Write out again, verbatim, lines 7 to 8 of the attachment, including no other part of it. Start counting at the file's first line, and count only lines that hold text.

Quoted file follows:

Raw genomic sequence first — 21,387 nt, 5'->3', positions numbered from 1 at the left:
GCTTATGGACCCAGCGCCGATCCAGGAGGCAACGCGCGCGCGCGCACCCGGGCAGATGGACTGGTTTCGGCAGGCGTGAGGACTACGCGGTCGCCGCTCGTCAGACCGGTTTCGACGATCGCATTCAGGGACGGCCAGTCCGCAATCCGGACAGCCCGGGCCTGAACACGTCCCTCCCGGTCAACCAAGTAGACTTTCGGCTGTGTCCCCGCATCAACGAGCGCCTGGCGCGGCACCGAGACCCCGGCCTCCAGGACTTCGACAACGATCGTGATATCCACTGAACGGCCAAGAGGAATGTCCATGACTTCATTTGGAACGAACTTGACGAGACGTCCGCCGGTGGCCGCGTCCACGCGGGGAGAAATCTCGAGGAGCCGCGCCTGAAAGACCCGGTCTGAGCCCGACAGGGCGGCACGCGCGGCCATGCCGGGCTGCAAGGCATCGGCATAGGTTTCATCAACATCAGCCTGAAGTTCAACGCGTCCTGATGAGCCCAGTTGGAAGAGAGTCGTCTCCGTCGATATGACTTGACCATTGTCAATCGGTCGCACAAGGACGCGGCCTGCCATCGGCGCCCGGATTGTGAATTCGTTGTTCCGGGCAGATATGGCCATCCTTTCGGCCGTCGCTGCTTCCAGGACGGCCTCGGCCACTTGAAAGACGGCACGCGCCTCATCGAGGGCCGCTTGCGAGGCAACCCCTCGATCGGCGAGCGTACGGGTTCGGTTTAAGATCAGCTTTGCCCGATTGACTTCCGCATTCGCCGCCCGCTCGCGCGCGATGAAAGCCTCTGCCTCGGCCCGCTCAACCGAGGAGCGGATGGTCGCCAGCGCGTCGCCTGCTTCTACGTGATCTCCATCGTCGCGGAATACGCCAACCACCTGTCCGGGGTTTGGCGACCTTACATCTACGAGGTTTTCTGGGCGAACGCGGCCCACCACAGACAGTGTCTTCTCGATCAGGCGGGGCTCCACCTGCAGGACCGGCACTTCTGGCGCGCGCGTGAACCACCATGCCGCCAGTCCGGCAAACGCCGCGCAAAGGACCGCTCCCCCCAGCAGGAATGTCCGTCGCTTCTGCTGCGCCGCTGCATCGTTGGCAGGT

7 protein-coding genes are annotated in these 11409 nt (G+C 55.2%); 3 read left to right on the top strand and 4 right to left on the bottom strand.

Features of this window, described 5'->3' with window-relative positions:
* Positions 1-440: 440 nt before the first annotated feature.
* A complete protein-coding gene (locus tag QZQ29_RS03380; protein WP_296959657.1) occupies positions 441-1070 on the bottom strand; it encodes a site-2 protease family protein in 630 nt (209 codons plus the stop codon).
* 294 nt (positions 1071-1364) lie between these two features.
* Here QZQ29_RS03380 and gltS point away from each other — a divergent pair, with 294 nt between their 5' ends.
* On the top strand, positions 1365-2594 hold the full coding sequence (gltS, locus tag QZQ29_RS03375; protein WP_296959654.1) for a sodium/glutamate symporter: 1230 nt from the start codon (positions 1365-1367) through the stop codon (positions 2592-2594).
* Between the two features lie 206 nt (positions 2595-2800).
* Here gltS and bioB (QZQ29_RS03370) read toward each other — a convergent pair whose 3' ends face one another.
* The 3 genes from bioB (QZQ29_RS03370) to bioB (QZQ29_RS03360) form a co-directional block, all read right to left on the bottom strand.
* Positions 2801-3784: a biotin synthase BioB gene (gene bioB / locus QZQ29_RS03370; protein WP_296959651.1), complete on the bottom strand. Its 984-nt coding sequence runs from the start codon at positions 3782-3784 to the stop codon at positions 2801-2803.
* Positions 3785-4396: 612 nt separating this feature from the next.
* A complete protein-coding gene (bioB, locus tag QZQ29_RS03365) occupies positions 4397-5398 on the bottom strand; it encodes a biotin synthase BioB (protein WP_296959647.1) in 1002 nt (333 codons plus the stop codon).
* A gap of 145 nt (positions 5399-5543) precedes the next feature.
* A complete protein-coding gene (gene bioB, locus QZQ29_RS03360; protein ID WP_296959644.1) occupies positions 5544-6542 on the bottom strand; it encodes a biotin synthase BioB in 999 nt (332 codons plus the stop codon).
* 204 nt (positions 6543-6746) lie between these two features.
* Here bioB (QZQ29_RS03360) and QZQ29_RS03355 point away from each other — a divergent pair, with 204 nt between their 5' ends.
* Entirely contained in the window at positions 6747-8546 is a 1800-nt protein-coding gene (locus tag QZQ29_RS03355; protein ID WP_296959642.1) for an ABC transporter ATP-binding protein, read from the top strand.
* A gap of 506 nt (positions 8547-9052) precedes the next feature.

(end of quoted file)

* 294 nt (positions 1071-1364) lie between these two features.
* Here QZQ29_RS03380 and gltS point away from each other — a divergent pair, with 294 nt between their 5' ends.